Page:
“We could see bacterial viruses moving between humans and we were able to learn some things about transmission, but we did not see any viruses that grow on animal cells that may be of concern for infecting and harming patients. We saw mostly temperate bacteriophages.”
While a temperate phage may be considered safe for the time being, this is a dormant state. Under the right conditions, the virus phage can begin a viral transmission.
Dr. Bushman also commented on this aspect:
“We speculate that the temperate replication style exists, in part, to promote virus dispersal, to allow viruses to reach new environments where they can flourish,”
In other words, temperate viral phages are designed to handle such a transfer from one person to another via fecal matter.
For example, many viruses are transferred via fecal contact, even from donors that do not have an obvious infection of that virus. They may be simply a carrier for a temperate viral phage.
Fevers, CRP increase result from fecal transplants
Then of course there is the issue of toxins. The liver and blood dumps many toxins into the colon to be disposed of with our poop. Are fecal transplant doctors sure that these toxins will not harm the health of the gut or liver on a long-term basis?
Researchers from the Medical University Vienna studied five patients who received fecal transplants over a twelve week period. Each patient had acute ulcerative colitis.
Not all the patients responded well. One patient did have a “positive clinical response” after the twelve week period according to the researchers. Good, but one out of five isn’t that good.
However, the fecal transplants caused fevers in the patients. They also increased the patients’ levels of C-reactive protein according to blood testing.
C-reactive protein is one of the body’s inflammatory responses. Something that can damage the blood vessels or organs will illicit a CRP response. Often high CRP levels indicate heart disease for this reason.
While the elevated CRP levels were temporary, it is concerning – along with their fevers. This means the body was receiving toxins from the fecal transplants.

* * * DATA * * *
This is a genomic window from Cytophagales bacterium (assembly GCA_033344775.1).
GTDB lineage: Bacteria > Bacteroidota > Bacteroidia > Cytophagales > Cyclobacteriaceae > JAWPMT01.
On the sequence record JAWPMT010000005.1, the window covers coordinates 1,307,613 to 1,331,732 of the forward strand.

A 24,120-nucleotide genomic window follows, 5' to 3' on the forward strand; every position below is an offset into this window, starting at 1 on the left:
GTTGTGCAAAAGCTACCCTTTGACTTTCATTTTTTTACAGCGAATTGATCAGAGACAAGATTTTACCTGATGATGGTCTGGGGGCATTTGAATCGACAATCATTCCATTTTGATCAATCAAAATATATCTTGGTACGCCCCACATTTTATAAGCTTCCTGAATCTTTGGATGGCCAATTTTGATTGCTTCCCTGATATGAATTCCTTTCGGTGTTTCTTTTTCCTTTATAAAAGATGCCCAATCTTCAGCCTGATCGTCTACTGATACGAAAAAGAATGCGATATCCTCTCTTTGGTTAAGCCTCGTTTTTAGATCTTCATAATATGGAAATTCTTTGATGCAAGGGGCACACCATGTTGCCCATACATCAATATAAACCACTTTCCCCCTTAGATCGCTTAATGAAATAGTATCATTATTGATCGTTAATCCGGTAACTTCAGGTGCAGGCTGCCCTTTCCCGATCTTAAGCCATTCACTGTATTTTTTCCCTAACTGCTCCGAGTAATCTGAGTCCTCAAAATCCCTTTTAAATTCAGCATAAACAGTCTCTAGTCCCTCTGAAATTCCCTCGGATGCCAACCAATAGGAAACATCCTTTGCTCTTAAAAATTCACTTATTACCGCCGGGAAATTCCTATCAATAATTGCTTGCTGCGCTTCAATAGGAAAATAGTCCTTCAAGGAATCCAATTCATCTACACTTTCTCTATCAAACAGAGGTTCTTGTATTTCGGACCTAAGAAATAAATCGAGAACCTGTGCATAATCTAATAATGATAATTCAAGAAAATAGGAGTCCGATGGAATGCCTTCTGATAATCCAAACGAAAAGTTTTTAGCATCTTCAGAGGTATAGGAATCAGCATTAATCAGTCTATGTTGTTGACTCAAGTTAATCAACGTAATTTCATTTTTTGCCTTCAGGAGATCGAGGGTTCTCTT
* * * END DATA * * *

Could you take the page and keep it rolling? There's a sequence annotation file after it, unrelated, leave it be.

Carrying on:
What about the microbiome?
Another concern I have about fecal transplants – one that may not be answered for a few years: Can a person’s microbiome become unstable on a long-term basis following a series of fecal transplants? After all, each of us has a unique microbiome – though there are similarities among ancestry, location, diet and so on.
A person’s microbiome begins at the birthing canal, when microbes begin to colonize the infant. The immune system and their developing microbiome develop with synchronicity, as the body begins to recognize certain strains and species. Gradually, the body’s immunity and gut microbiome will begin to work together to identify and remove toxins.
Yes, we have many similar species and strains. But there are also unique species and strains – and colony sizes – that are monitored by the immune system.
Shooting a different microbiome from one body to another in the form of waste matter may well end up shaking up the body’s future immunity. We don’t know this yet, as fecal transplants are still a relatively new thing.
The researchers in the study above also stated that the stability of the microbiome donated by fecal transplantation was unstable in the recipients. The researchers noted some of the bacteria that created instability:
“This augmentation was marked by successive colonization of donor-derived phylotypes including the anti-inflammatory and/or short-chain fatty acid-producing Faecalibacterium prausnitzii, Rosebura faecis, and Bacteroides ovatus. Disease severity (as measured by the Mayo score) was associated with an overrepresentation of Enterobacteriaceae and an underrepresentation of Lachnospiraceae.”